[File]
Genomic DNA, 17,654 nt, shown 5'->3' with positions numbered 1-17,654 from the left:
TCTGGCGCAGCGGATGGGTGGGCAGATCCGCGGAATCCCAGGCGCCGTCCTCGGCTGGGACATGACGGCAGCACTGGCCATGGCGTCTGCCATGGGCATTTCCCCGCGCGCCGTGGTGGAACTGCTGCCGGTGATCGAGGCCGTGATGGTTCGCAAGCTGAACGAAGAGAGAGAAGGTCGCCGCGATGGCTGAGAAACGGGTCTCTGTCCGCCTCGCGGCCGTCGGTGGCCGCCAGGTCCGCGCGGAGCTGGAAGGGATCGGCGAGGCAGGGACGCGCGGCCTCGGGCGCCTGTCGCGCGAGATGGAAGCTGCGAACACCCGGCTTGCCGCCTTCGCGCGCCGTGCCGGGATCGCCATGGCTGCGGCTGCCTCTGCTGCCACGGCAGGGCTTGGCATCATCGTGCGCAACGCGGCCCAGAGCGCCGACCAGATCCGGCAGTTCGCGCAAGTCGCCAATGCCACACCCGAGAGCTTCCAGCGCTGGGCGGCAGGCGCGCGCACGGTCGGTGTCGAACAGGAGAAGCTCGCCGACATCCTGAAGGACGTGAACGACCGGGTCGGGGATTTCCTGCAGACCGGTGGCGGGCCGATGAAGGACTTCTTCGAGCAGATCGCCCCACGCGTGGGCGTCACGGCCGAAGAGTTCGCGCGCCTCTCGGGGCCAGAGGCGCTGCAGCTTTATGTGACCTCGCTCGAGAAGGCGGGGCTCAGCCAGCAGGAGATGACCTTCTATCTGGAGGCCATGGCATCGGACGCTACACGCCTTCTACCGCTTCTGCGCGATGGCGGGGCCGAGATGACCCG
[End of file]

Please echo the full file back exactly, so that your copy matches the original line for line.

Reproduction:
Genomic DNA, 17,654 nt, shown 5'->3' with positions numbered 1-17,654 from the left:
TCTGGCGCAGCGGATGGGTGGGCAGATCCGCGGAATCCCAGGCGCCGTCCTCGGCTGGGACATGACGGCAGCACTGGCCATGGCGTCTGCCATGGGCATTTCCCCGCGCGCCGTGGTGGAACTGCTGCCGGTGATCGAGGCCGTGATGGTTCGCAAGCTGAACGAAGAGAGAGAAGGTCGCCGCGATGGCTGAGAAACGGGTCTCTGTCCGCCTCGCGGCCGTCGGTGGCCGCCAGGTCCGCGCGGAGCTGGAAGGGATCGGCGAGGCAGGGACGCGCGGCCTCGGGCGCCTGTCGCGCGAGATGGAAGCTGCGAACACCCGGCTTGCCGCCTTCGCGCGCCGTGCCGGGATCGCCATGGCTGCGGCTGCCTCTGCTGCCACGGCAGGGCTTGGCATCATCGTGCGCAACGCGGCCCAGAGCGCCGACCAGATCCGGCAGTTCGCGCAAGTCGCCAATGCCACACCCGAGAGCTTCCAGCGCTGGGCGGCAGGCGCGCGCACGGTCGGTGTCGAACAGGAGAAGCTCGCCGACATCCTGAAGGACGTGAACGACCGGGTCGGGGATTTCCTGCAGACCGGTGGCGGGCCGATGAAGGACTTCTTCGAGCAGATCGCCCCACGCGTGGGCGTCACGGCCGAAGAGTTCGCGCGCCTCTCGGGGCCAGAGGCGCTGCAGCTTTATGTGACCTCGCTCGAGAAGGCGGGGCTCAGCCAGCAGGAGATGACCTTCTATCTGGAGGCCATGGCATCGGACGCTACACGCCTTCTACCGCTTCTGCGCGATGGCGGGGCCGAGATGACCCG